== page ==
The Nevada Board of Medical Examiners once posted on its Web site information on medical malpractice lawsuits filed against Nevada doctors. But the board removed this information from its site in 2005.
Prompted in part by the wave of public outrage over southern Nevada's endoscopy clinic crisis, Gov. Jim Gibbons called last month for that information to be restored.
Citing their conflicts of interest, the governor also called on three members of the Board -- as well as Board Executive Director Tony Clark -- to resign. But late last week, when the four refused to step aside, the governor backed down.
At a meeting of the Board last week, Board member Donald Baepler -- possibly emboldened by the governor's wavering on the resignations -- proceeeded to challenge the governor's instructions on posting the malpractice lawsuit information.
"The simple fact is most people do not understand malpractice lawsuits and settlements," Mr. Baepler said. "Many involve doctors who have done nothing wrong."
Late in his life, Thomas Jefferson addressed such concerns:
"I know no safe depository of the ultimate powers of the society but the people themselves," the author of the Declaration of Independence advised us. "And if we think them not enlightened enough to exercise their control with a wholesome discretion, the remedy is not to take it from them, but to inform their discretion."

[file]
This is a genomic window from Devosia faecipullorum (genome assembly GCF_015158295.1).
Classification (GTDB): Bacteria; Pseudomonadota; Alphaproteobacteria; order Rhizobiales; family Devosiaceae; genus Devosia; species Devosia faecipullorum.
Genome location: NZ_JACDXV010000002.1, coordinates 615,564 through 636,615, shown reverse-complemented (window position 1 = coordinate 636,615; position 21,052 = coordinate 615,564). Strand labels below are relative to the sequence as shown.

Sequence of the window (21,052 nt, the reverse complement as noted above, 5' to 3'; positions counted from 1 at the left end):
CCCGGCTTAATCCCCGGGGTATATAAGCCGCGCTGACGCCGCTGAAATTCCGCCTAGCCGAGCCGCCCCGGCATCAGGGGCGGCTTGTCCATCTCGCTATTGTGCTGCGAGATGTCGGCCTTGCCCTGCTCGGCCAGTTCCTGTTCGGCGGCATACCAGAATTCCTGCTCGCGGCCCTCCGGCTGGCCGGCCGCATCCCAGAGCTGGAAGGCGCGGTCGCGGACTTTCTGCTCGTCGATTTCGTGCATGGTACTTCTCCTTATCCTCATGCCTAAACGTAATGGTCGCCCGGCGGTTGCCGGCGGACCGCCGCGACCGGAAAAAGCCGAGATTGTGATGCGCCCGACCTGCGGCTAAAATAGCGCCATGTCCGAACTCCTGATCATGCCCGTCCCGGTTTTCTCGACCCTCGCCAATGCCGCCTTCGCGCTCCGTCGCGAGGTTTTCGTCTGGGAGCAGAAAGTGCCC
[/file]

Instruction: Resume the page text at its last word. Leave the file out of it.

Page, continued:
If Mr. Baepler, who had some responsibility for elevating the discretion of the average Nevadan when he was at UNLV, believes the typical Nevadan too muddle-headed to understand such concepts as the presumption of innocence, would he also like to see such lawsuits removed from the realm of trial by jury?
Lawsuits once filed become public information. Once we start withholding from the public information which they "might misunderstand," where would the secrecy end?
To date, the governor's handling of the endoscopy clinic crisis has exhibited much of the deftness of a panicked kitten trying to fight its way out of the wrong end of the paper bag.
But in this case, his first instinct was correct. Gov. Gibbons must remain firm in his demand that the board stop withholding such public information from the public.